Feldenkrais Method® and The Arts: Performers and Artistic Creativity
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PERFORMERS and ARTISTIC CREATIVITY
Theater, Dance and Performance Training
Pages 200-218 | Published online: 25 Jul 2015
This essay discusses the Feldenkrais Method® as a critical resource within performer training. The essay draws on performance research undertaken between 2004 and 2012 and on pedagogical practice within international dance and actor training contexts. It examines the development of Feldenkrais-informed performance pedagogies as means to facilitate conditions for embodied self-care, collaborative creative inquiry, and an embodied criticality through movement. There is a trend towards democratisation and collaborative practice in Western contemporary performance ecologies and training, calling for autonomous learners and reflective practitioners with a highly developed sense of agency, empathy and psycho-physical flexibility. The essay proposes that informing performer training through Feldenkrais processes and value systems can offer timely educational models that transcend notions of reductionist, discipline-oriented skills provision, by offering embodied modes of artistic questioning and aesthetic inquiry. It argues that the Feldenkrais Method (FM) offers emancipatory, empathy-forming, and agency-constituting processes which can support an open-ended and rigorous approach to performer training.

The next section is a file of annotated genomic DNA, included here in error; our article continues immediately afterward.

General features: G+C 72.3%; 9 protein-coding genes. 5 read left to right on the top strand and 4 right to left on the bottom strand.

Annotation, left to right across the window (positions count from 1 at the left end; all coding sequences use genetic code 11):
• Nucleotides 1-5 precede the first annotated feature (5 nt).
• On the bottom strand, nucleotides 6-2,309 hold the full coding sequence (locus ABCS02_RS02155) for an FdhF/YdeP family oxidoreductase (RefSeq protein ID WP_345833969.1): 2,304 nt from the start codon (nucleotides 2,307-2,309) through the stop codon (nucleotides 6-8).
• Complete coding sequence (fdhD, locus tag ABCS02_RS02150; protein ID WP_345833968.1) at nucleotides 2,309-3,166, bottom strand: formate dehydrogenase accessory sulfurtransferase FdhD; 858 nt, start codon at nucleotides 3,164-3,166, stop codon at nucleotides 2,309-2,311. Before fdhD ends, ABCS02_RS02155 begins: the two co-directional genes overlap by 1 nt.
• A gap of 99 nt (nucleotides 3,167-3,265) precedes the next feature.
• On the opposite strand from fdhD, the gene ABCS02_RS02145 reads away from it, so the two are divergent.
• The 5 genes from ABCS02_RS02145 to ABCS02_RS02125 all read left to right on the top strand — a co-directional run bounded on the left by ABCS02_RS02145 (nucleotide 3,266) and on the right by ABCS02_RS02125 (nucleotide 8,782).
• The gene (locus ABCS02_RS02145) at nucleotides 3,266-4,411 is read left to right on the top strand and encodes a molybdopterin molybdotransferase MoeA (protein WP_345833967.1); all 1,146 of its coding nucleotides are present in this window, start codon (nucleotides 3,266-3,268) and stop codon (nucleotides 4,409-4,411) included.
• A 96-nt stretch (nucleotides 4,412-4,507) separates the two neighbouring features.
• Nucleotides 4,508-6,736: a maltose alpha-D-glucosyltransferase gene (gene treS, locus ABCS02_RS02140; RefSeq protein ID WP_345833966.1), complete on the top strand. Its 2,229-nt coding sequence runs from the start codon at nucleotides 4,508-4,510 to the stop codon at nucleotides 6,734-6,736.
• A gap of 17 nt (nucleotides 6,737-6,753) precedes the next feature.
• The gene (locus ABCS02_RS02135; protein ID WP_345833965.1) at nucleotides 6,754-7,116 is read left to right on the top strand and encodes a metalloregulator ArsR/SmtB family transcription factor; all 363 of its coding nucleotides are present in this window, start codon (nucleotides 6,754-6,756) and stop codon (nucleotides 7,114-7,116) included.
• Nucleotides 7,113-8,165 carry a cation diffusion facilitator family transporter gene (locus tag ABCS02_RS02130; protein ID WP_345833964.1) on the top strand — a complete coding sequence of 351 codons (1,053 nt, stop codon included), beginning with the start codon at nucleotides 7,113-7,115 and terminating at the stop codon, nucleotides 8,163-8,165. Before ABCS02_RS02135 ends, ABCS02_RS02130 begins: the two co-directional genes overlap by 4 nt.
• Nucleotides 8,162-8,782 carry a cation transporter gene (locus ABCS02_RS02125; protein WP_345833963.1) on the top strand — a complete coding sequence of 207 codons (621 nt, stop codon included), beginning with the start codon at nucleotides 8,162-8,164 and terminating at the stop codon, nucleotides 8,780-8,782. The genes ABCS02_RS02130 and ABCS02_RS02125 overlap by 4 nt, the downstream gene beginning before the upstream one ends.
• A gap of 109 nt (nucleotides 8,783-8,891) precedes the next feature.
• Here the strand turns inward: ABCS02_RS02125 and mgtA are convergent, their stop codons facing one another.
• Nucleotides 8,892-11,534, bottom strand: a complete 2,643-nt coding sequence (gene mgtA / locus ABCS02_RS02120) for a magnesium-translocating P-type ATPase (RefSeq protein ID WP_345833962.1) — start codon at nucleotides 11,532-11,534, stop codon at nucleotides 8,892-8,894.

Theatre, Dance and Performance Training, 6:2, 233-246, 2015
Feldenkrais developed his method between the 1950s and his death in 1984, drawing on his background as an engineer and physicist, his research into anatomy and early neuroscience, exhaustive personal experimentation and his knowledge of judo. FM is a somatic method teaching ‘Awareness Through Movement’ (hereafter ATM) and ‘Functional Integration’ (hereafter FI). Both teaching strategies have relevance for contemporary and traditional puppetry training. For traditional techniques such as marionettes and hand puppets, FM can improve fluidity, coordination and understanding of movement and help with pain avoidance and habit awareness. For more contemporary work it also nourishes notions of dialogue with one’s material and expanded awareness. While FM in dance, acting and music training has been the topic of more extensive research, the coupling with puppetry has not been significantly studied. I propose that FM and puppetry have much to offer together as restorative human and ecological practices dealing in responsive and sensitive dialogue between ‘actants’, a term borrowed from Latour (2004) which dissolves the hierarchy putting people above objects.